Page images
PDF
EPUB

Americans, the majority will resent this. The Sub-Collector at the Bay of Islands writes that armed force will be wanted, as certain naturalized resident American subjects advise the people to defy and ignore law. My responsible advisers have sent Inspector of Fisheries to examine position and report, so that proper steps to preserve peace may be taken.

[ocr errors]

No. 41.

Mr. Whitelaw Reid to Sir Edward Grey.-(Received October 6.)

[ocr errors]

Sir,

London, October 6, 1906. I AM authorized by my Government to ratify a modus vivendi in regard to the Newfoundland fishery question on the basis of the Foreign Office Memorandum, dated the 25th ultimo, in which you accept the arrangement set out in my Memorandum of the 12th ultimo, and consent accordingly to the use of purse seines by American fishermen during the ensuing season, subject, of course, to due regard being paid in the use of such implements to other modes of fishery, which, as you state, is only intended to secure that there shall be the same spirit of give and take and of respect for common rights between the users of purse seines and the users of stationary nets as would be expected to exist if both sets of fishermen employed the same gear.

My Government understand by this that the use of purse seines by American fishermen is not to be interfered with, and the shipment of Newfoundlanders by American fishermen outside the 3-mile limit is not to be made the basis of interference or to be penalized ; at the same time they are glad to assure His Majesty's Government, should such shipments be found necessary, that they will be made far enough from the exact 3-mile limit to avoid any reasonable doubt.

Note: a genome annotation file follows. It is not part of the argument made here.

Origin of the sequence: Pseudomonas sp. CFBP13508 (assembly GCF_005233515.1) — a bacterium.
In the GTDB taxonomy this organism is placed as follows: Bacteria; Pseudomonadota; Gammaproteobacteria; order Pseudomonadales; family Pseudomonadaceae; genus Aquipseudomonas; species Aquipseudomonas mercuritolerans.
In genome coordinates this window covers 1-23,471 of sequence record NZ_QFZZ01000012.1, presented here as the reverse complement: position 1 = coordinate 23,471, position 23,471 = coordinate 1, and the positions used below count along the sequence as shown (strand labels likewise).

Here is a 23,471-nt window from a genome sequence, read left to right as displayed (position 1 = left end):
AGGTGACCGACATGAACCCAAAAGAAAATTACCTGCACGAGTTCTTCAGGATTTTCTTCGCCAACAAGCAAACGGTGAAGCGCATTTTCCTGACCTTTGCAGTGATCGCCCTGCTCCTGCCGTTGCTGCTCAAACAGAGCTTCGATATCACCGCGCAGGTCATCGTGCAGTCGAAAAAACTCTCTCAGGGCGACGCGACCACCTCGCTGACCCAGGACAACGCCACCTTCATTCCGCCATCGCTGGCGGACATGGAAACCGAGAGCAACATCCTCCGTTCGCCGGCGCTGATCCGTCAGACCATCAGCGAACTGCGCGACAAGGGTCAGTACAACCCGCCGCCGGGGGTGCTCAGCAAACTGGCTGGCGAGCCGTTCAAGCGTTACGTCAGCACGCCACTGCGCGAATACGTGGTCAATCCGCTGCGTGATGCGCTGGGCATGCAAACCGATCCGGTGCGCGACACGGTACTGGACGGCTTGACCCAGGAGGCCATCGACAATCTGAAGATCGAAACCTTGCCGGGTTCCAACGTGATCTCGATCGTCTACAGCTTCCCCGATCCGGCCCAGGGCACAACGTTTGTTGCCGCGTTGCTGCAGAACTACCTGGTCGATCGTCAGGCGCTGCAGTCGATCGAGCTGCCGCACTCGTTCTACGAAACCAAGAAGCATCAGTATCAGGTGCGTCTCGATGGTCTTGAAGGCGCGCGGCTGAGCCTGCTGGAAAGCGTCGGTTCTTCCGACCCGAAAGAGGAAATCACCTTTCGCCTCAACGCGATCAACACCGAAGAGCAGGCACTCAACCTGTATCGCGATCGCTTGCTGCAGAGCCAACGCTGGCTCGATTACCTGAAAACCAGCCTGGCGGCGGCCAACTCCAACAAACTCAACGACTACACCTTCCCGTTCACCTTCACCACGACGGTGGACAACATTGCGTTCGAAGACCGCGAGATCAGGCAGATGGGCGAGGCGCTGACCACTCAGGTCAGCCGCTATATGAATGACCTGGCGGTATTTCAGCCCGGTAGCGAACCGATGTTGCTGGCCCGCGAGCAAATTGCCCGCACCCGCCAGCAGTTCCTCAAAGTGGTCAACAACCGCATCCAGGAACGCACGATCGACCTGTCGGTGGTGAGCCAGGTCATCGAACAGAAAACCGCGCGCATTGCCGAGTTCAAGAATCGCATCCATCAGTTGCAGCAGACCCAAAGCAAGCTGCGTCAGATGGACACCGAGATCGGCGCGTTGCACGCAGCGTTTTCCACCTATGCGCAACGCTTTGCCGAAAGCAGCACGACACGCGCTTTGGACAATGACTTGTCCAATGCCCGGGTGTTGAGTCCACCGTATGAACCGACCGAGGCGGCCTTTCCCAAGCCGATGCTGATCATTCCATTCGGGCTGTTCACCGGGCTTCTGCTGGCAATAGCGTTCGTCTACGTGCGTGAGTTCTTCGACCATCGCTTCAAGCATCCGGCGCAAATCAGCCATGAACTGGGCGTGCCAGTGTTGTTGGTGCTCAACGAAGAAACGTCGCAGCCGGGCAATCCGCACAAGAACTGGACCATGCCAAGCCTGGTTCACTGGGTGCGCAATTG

On the other hand, it is also understood that our fishermen are to be advised by my Government, and to agree, not to fish on Sunday.

It is further understood that His Majesty's Government will not bring into force the Newfoundland Foreign Fishing-Vessels Act of 1906, which imposes on American fishing-vessels certain restrictions in addition to those imposed by the Act of 1905, and also that the provisions of the first part of section 1 of the Act of 1905, as to boarding and bringing into port, and also the whole of section 3 of the same Act, will not be regarded as applying to American fishing-vessels.

It also being understood that our fishermen will gladly pay light dues if they are not deprived of their rights to fish, and that our fishermen are not unwilling to comply with the provisions of the Colonial Customs Law as to reporting at a custom-house when physically possible to do so.

I need not add that my Government are most anxious that the provisions of the modus vivendi should be made effective at the earliest possible moment. I am glad to be assured by you that this note will be considered as sufficient ratification of the inodus vivendi on the part of my Government.

I have, &c.
(Signed) WHITELAW REID.

[ocr errors][ocr errors]

No. 42.

Gorei States

The Earl of Elgin to Governor Sir W. MacGregor.

prov ind

(Telegraphic.)

Downing Street, October 6, 1906. REFERRING to my telegram of the 29th ultimo, His Majesty's Government have now concluded modus vivendi with United States' Government. Its terms are embodied in note from United States' Ambassador as follows:-